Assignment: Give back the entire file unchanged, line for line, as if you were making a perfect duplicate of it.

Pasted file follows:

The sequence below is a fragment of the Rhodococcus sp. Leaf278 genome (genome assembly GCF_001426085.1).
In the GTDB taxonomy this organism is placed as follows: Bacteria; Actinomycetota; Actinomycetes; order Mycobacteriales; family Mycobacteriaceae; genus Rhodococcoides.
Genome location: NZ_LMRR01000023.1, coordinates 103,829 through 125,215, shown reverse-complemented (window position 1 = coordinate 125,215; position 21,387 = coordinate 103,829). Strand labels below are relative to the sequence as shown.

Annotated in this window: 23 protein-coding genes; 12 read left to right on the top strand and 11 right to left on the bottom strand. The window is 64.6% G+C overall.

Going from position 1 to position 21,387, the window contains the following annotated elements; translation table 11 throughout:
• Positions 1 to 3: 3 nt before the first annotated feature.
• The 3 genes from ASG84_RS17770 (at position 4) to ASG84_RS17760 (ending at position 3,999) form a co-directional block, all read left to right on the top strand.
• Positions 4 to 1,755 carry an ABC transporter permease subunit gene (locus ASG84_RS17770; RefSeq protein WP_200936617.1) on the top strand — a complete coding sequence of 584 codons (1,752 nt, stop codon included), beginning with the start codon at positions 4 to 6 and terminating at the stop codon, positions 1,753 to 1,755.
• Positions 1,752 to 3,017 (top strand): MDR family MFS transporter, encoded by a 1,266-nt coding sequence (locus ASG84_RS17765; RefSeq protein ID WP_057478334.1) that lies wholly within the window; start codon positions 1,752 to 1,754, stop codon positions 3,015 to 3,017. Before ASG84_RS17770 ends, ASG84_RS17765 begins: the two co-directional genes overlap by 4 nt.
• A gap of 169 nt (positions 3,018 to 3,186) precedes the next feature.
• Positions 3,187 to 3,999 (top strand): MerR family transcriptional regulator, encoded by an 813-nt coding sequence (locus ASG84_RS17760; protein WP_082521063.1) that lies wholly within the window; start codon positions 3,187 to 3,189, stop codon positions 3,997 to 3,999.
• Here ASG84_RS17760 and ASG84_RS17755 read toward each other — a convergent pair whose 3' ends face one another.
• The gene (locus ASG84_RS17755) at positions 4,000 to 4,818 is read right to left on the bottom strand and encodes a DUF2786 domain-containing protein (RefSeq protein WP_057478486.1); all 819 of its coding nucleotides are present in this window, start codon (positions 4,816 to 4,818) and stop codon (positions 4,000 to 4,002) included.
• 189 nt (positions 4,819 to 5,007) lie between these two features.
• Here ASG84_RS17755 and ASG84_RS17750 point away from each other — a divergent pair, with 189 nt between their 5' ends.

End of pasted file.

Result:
The sequence below is a fragment of the Rhodococcus sp. Leaf278 genome (genome assembly GCF_001426085.1).
In the GTDB taxonomy this organism is placed as follows: Bacteria; Actinomycetota; Actinomycetes; order Mycobacteriales; family Mycobacteriaceae; genus Rhodococcoides.
Genome location: NZ_LMRR01000023.1, coordinates 103,829 through 125,215, shown reverse-complemented (window position 1 = coordinate 125,215; position 21,387 = coordinate 103,829). Strand labels below are relative to the sequence as shown.

Annotated in this window: 23 protein-coding genes; 12 read left to right on the top strand and 11 right to left on the bottom strand. The window is 64.6% G+C overall.

Going from position 1 to position 21,387, the window contains the following annotated elements; translation table 11 throughout:
• Positions 1 to 3: 3 nt before the first annotated feature.
• The 3 genes from ASG84_RS17770 (at position 4) to ASG84_RS17760 (ending at position 3,999) form a co-directional block, all read left to right on the top strand.
• Positions 4 to 1,755 carry an ABC transporter permease subunit gene (locus ASG84_RS17770; RefSeq protein WP_200936617.1) on the top strand — a complete coding sequence of 584 codons (1,752 nt, stop codon included), beginning with the start codon at positions 4 to 6 and terminating at the stop codon, positions 1,753 to 1,755.
• Positions 1,752 to 3,017 (top strand): MDR family MFS transporter, encoded by a 1,266-nt coding sequence (locus ASG84_RS17765; RefSeq protein ID WP_057478334.1) that lies wholly within the window; start codon positions 1,752 to 1,754, stop codon positions 3,015 to 3,017. Before ASG84_RS17770 ends, ASG84_RS17765 begins: the two co-directional genes overlap by 4 nt.
• A gap of 169 nt (positions 3,018 to 3,186) precedes the next feature.
• Positions 3,187 to 3,999 (top strand): MerR family transcriptional regulator, encoded by an 813-nt coding sequence (locus ASG84_RS17760; protein WP_082521063.1) that lies wholly within the window; start codon positions 3,187 to 3,189, stop codon positions 3,997 to 3,999.
• Here ASG84_RS17760 and ASG84_RS17755 read toward each other — a convergent pair whose 3' ends face one another.
• The gene (locus ASG84_RS17755) at positions 4,000 to 4,818 is read right to left on the bottom strand and encodes a DUF2786 domain-containing protein (RefSeq protein WP_057478486.1); all 819 of its coding nucleotides are present in this window, start codon (positions 4,816 to 4,818) and stop codon (positions 4,000 to 4,002) included.
• 189 nt (positions 4,819 to 5,007) lie between these two features.
• Here ASG84_RS17755 and ASG84_RS17750 point away from each other — a divergent pair, with 189 nt between their 5' ends.